Something in the Water – a subtly gospel-infused portrait of a hoosier chick who “drinks malt liquor for lunch and dinner,” and Manic Revelations, the title track to LaFarge’s previous album – went over well with the crowd, a refreshingly muiti-generational, multicultural mix of typical 99-percenter New Yorkers.

The band did Actin’ a Fool closer to subterranean homesick Dylan than the oldtimey swing of the album version. One of the night’s high points was a slowly crescendoing, blue-flame take of the flamenco-infused waltz Goodbye Barcelona. After LaFarge brought the lights down with a muted solo fingerpicked version of the cautionary ballad Far Away. “They’’ll lure with their eyes, and trap you with their thighs,” LaFarge intoned. He wound up the set with a rapidfire take of the triumphantly scampering Drinking Whiskey.

The encores were just as energetic and businesslike: an Allen Toussaint/Lee Dorsey soul-shout, and a choogling cover of Chuck Berry’s You Never Can Tell. They’re doing this again tonight at around 10 at Rough Trade. If you want a rare asshole-free night out in that neighborhood, this is it. Tix are $25 at the door and worth it.

A Soulful Coda for This Year’s Lincoln Center Out of Doors Festival

This year’s Lincoln Center Out of Doors festival has been one of the best ever, and the past few years have set a high standard. Sunday’s concluding show was Americana roots music, an annual tradition that goes back decades. The evening began with the impassioned, intense New York debut by a-cappella gospel trio the Como Mamas. If you were there, that was Ester Mae Smith with her raw but minutely nuanced, gravelly alto stage right, chirpy mezzo-soprano Della Daniels in the center and her sister, Angela Taylor, with her full, ripe, modulated alto to her left. The three women make Como, Mississippi’s Mt. Mariah Church their musical home, where their most recent Daptone album was recorded.

Their style of gospel has deep roots that sprang up here but ultimately look back to Africa: fans of Malian desert rock might be surprised to hear melodies much the same coming from these voices, and vice versa. It signifies like mad and transcends any specific Christian meaning – although the trio made clear that they were there to uplift and leave their very personal message of dedication to their Savior. The Como Mamas sing this raw, hypnotically vamping music as the leaders of a community sing rather than a concert, and they got plenty of clapping and a little singing out of the crowd. Smith led the group most of the time through labyrinthine polyrhythms punctuated by joyous shouts, poinpoint harmony and counterpoint as sophisticated as any classical composition. The subtext was crushing, especially in I Knew It Was the Blood, where the Crucifixion is depicted as the lynching that it truly was. Several of the other songs worked just as well in a secular context: the good God in this music is a standin for a man who isn’t cruel – or isn’t about to be sold off, or killed. Each of the group has her own distinctive style: Smith with the occasional rapidfire melisma, delivered with the same spine-tingling inflections every time; Daniels with her split-second, staccato timing and Taylor with her sometimes imploring, sometimes comforting resonance. They put to shame anyone who might get their idea of how to sing gospel from American Idol.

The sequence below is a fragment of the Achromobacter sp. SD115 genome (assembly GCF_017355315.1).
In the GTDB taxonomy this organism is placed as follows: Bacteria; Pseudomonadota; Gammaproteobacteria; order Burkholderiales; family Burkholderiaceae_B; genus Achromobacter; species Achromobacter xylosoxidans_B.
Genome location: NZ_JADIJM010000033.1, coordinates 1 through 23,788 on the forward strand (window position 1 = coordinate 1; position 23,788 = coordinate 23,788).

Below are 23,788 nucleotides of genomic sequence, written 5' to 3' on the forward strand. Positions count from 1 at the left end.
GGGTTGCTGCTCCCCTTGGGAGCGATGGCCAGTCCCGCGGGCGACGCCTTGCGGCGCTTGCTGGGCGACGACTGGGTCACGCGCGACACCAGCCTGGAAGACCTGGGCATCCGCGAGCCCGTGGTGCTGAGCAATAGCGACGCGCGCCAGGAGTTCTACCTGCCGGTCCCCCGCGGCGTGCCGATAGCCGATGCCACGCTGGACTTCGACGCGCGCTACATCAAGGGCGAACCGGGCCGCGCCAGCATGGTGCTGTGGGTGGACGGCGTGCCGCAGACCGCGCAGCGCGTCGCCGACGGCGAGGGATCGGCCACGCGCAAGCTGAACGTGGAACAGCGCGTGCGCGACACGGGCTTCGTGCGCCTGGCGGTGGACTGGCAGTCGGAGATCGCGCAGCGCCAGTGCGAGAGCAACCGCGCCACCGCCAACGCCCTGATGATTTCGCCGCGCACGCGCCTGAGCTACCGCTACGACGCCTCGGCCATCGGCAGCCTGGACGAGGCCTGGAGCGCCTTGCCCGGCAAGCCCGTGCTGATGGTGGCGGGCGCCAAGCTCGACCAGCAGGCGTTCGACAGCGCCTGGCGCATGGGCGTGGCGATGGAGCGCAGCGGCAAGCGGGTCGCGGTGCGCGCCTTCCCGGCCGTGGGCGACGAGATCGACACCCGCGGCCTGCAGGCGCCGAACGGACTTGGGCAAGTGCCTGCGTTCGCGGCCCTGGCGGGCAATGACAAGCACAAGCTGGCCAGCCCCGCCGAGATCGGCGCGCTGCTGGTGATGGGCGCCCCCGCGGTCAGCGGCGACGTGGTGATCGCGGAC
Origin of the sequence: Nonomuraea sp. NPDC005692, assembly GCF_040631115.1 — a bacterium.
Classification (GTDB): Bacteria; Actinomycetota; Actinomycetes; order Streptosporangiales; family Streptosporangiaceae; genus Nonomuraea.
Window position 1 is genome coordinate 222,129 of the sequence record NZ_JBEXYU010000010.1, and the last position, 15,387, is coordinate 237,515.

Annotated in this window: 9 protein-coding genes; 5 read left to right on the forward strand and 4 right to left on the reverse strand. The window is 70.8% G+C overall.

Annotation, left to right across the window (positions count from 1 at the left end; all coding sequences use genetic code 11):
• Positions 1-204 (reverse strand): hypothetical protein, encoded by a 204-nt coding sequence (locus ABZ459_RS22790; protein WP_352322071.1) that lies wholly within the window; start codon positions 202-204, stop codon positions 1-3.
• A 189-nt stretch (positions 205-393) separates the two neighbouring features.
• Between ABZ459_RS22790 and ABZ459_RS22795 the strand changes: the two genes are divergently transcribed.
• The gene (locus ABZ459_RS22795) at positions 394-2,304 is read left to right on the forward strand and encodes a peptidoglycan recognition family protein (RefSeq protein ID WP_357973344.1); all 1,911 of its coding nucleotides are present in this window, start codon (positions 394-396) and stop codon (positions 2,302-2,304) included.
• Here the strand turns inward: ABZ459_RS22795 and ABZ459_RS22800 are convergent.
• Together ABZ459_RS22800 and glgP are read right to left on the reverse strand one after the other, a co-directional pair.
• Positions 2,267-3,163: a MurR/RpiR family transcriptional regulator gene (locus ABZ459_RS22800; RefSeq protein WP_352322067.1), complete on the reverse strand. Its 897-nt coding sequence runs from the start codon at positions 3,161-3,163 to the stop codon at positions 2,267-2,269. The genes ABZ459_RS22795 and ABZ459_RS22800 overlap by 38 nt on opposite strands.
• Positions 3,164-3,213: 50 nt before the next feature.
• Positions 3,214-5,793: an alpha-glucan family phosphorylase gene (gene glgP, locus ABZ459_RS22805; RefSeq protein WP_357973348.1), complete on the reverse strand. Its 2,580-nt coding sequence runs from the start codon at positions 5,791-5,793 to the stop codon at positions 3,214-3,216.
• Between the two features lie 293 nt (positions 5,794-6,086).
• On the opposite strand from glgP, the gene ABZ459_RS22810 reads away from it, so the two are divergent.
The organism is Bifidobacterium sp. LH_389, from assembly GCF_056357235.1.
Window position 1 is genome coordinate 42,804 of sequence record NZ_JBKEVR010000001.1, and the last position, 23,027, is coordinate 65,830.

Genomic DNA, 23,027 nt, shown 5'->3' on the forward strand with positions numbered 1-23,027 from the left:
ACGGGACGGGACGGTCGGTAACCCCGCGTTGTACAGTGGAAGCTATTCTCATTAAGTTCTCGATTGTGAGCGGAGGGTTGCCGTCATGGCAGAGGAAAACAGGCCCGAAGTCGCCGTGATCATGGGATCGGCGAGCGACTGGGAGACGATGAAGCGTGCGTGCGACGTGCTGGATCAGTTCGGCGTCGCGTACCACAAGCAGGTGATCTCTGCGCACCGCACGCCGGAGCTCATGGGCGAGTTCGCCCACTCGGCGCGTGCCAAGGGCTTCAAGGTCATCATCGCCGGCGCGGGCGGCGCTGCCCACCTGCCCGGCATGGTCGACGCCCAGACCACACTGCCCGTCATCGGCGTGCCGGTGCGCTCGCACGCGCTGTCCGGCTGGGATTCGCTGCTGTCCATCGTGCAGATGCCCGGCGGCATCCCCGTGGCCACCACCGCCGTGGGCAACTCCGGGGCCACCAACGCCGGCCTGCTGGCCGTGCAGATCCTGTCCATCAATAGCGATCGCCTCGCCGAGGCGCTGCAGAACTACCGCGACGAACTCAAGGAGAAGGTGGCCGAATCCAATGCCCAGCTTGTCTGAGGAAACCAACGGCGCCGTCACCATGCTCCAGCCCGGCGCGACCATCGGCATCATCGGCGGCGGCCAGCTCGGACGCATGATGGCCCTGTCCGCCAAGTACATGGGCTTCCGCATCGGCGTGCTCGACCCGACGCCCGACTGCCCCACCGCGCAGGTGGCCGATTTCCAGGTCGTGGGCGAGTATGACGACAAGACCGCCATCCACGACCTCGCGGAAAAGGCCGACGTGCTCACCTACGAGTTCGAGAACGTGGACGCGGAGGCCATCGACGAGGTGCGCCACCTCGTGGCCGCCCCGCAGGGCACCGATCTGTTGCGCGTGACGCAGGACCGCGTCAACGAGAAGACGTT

Motown co-writers Eddie and Brian Holland were next on the bill, along with a longtime piano sideman from their Detroit studio who backed them on brief excerpts from their Sixties pop classics when they weren’t being interviewed by the producer of a Motown-flavored musical. Tunesmith/sound engineer Brian kept very quiet, but his singer brother was game to fondly and wryly recall some of the events surrounding the songs. There wasn’t a lot of insight shed into how they were made, underscored by the fact that wordsmithing was never the Holland/Dozier/Holland brain trust’s strong suit. Eddie Holland seemed most proud of how New York producers, with their big multitrack studios, began to imitate the sound that he and the legendary Funk Brothers band created in a cramped Detroit garage basement.

Allen Toussaint, who has a new album recorded during his solo residency at Joe’s Pub last year due out from Rounder this fall, was next, playing elegant, rippling solo piano and sounding much younger than his 74 years. His glistening chords give away his classical inclinations; as a connoisseur of New Orleans piano, there’s no one more knowledgeable. When Henry Butler came on to vamp through a single cameo while Toussaint hurled Mardi Gras regalia into the crowd (including a football, which Toussaint sent on an impressive thirty-yard spiral), it was anticlimactic. Toussaint opened with There’s a Party Going On , entertained the crowd with bouncy versions of Yes We Can Can and Sneaking Sally Through the Alley along with a long medley of early 60s soul-pop hits. He showed off a dry, insightful wit with a tongue-in-cheek yuppie travelogue possibly titled Whatever Happened to Rock n Roll as well as a droll tribute to New York. He brought his hits What Do You Want the Girl to Do and Southern Nights back to their roots, with purist blues chops and lingering, summery, Debussy-esque atmospherics that had nothing to do with the Glenn Campbell mallstore radio hit. After a long romp that made boogie-woogie out of classical themes, Toussaint invited the crowd to join him on a singalong of Arlo Guthrie’s City of New Orleans: “C’mon,” he grinned, “All white folks know this one.” By now, it was past nine, headliner Bobby Rush was nowhere in sight and the storm clouds loomed closer and closer – and much as it would have been fun to stick around for the whole show, having spent the previous two nights in the park here, it was time to beat the rain. What an amazing three weeks it’s been out back in Damrosch Park!